Don’t just get into the psi I told you just yet.As you know, different trailer tires need different tire inflation. You need to know the right PSI to avoid the risk of tire failure. And how to know  how much air should I put in my travel trailer tires? That’s actually an easy peasy process if you follow the steps correctly:

  • Step 1: Look for your single axle trailer air specs – that means the right air pressure in the driver’s side door jamb. It’s where all the important stickers are for right tire inflation.
  • Step 2: In the door jamb, you’ll find stickers, and sometimes, they’re a bit worn if your travel trailer isn’t brand new. Don’t worry; it happens to the best of us.
  • Step 3: You’re going to spot two types of stickers: one like a square and one like a rectangle up top.
  • Step 4: The square one will show you your tire size, the stock rim, and the recommended max pressures for your tires. Don’t play around with  max pressures.
  • Step 5: When I talk pressure, I mean PSI – that’s what you’re going to pump into your tires. If you’ve got single tires in the back, it’s usually 75 PSI. If it’s a dual with four tires back there, it’s 80 PSI. Also, have a look at cold pressure.
  • Step 6: Now, look for the rectangle sticker lower down – every car should have this one. It should look like the one I’ve got here. It’s got info for the front and rear tires.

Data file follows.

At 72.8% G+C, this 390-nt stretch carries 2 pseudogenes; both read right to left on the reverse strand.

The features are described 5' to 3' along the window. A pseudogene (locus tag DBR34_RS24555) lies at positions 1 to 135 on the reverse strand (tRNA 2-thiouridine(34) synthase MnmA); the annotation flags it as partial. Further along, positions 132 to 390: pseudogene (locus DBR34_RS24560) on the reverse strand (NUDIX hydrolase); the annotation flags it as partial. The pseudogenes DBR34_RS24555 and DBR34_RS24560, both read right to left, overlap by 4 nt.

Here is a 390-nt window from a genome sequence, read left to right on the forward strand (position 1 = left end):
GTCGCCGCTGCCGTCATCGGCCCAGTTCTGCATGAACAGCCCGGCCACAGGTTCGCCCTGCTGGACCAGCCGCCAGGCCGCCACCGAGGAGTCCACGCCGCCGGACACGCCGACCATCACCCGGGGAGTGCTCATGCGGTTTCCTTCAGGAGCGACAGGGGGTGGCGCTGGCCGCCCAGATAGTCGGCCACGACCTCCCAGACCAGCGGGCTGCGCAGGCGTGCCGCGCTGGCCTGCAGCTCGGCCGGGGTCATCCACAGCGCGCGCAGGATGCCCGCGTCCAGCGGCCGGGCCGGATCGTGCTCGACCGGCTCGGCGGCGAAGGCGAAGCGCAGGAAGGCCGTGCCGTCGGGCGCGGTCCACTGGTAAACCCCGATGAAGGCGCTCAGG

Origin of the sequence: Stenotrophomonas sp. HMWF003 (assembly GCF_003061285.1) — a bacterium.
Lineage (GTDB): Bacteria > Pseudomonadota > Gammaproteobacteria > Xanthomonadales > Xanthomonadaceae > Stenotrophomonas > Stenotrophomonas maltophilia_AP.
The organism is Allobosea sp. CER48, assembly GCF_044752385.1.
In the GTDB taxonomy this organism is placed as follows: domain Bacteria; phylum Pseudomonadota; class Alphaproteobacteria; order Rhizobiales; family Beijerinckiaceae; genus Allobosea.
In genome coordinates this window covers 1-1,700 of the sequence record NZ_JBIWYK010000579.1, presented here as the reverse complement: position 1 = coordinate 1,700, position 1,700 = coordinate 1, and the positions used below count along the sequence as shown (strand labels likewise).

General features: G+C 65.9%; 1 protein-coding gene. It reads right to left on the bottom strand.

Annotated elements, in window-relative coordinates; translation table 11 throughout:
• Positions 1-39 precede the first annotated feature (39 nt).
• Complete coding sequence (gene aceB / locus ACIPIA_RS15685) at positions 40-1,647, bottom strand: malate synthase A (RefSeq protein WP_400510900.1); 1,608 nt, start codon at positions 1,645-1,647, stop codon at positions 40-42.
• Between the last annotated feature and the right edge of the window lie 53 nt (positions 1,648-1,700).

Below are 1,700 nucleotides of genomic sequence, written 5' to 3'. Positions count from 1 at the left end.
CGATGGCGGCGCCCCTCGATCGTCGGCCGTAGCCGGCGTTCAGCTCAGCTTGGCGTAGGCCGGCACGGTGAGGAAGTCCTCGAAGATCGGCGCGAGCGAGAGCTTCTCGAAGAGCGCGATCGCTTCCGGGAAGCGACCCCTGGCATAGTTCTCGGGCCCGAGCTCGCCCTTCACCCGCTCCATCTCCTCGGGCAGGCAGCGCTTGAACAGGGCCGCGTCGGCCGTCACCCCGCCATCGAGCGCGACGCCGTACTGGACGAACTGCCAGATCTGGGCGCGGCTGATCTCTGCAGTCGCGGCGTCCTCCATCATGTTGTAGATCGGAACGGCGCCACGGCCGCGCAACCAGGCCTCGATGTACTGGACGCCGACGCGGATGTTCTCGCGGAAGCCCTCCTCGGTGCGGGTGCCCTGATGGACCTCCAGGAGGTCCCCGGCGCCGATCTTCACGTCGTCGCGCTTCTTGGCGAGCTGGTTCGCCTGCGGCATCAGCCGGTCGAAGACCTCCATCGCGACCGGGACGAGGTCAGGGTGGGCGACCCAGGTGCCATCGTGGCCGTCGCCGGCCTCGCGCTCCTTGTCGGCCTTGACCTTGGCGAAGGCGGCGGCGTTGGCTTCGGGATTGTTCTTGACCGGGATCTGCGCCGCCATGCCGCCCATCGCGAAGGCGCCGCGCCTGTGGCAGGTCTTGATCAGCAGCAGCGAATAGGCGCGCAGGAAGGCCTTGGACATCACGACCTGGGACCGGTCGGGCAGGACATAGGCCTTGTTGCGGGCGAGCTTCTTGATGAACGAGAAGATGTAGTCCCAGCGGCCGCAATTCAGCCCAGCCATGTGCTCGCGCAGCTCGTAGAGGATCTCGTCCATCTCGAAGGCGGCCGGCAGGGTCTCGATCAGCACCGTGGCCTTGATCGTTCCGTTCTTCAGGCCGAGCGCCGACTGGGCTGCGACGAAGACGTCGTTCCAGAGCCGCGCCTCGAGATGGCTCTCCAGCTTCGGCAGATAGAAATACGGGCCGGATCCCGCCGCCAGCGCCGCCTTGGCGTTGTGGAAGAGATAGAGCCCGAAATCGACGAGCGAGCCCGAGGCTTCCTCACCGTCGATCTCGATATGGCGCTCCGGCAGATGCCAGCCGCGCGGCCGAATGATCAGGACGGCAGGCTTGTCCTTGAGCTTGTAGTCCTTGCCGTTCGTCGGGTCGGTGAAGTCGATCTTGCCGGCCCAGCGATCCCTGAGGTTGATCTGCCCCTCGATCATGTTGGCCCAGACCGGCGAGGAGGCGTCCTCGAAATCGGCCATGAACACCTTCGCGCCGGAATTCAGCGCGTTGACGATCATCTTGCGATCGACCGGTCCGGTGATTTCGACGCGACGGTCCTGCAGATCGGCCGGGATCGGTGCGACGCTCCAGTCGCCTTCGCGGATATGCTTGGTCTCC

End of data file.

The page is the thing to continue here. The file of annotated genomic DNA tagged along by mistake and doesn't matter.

• Step 7: It tells you the front should be at 75 PSI when it’s cold, and the back should be at 80 PSI when it’s cold.
  • Step 8: These are the manufacturer’s recommendations, and they’re a good starting point. But in practice, some folks find a little less pressure gives a smoother ride and fewer blowouts. So don’t be afraid to adjust.
  • Step 9: Now, check your tire PSI to learn what psi do I run my trailer tires at. You’ll need a handy tool – a tire pressure gauge. There are digital ones, but the old-school stick type works great, too. You can pick one up at any gas station.
  • Step 10: Just push the gauge onto the tire’s valve – it’ll pop up and show you the PSI in there. Easy as that!
  • Step 11: There’s another kind of gauge called a Slime gauge that you can find at places like Walmart. What’s cool about it is that it’s got a forward head and a backward one.
  • Step 12: The forward head is for your regular testing, but the backward one is super useful for dual systems.
  • Step 13: Dually means you’ve got two tires on each side in the back, and these can be a bit tricky to check. But the backward head makes it easy.
  • Step 14: If you don’t have a fancy extended valve like mine, you’ll need to push the gauge all the way in to check the pressure on dualies. With the extended valve, it’s much simpler.